What is Cost-Cutting
Cost-cutting refers to measures implemented by a company to reduce its expenses and improve profitability. Cost-cutting measures may include laying off employees, reducing employee pay, closing facilities, streamlining the supply chain, downsizing to a smaller office or moving to a less expensive building or area, reducing or eliminating outside professional services such as advertising agencies and contractors, etc.
BREAKING DOWN Cost-Cutting
Shareholders who seek maximum monetary returns on their investments in a company expect that management will maintain growth in profits. When the business cycle is on an upswing, companies are generally able to generate profit growth. However, on a downswing, profits may fall and if they stay down for prolonged periods, management would feel the pressure from shareholders to cut costs in an effort to prop up the bottom line.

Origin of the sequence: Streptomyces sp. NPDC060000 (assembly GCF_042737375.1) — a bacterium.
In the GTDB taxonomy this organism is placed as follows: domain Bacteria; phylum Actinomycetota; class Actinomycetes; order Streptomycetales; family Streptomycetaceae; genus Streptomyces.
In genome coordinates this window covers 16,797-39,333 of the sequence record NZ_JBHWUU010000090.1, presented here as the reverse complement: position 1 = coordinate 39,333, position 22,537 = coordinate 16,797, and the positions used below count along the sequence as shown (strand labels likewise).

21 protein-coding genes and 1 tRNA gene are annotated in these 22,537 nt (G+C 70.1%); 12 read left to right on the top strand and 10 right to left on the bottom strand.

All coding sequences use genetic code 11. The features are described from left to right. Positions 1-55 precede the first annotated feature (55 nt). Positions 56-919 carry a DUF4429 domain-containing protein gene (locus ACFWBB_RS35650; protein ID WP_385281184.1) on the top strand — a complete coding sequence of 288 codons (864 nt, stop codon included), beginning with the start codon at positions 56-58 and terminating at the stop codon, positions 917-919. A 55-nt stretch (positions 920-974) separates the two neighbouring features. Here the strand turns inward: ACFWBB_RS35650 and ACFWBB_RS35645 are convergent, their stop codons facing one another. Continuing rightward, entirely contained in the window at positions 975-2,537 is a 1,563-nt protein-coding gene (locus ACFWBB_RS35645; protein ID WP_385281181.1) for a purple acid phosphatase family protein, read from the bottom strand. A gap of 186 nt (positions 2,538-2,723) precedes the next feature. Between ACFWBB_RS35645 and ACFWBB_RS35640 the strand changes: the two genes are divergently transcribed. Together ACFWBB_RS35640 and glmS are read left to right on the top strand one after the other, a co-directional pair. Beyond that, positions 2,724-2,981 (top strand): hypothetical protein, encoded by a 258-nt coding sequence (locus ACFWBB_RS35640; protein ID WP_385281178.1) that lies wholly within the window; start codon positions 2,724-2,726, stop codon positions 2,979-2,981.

Risks of Too Much Cost-Cutting
Because salaries and wages are such a large expense, many companies look to layoffs first as a cost-cutting measure when times are lean. However, there are many real or potential costs associated with firing people, including severance pay, unemployment benefits, rehiring costs, wrongful termination lawsuits, lowering of morale and the risk of overworking remaining employees. Additionally, if the business turns around faster than management had expected, the company could find itself with a shortage of labor, placing the company at a competitive disadvantage in an improving business environment. Also, if a factory was closed in a recent round of cost-cutting, the company may not have sufficient production capacity to respond to a sudden increase in orders.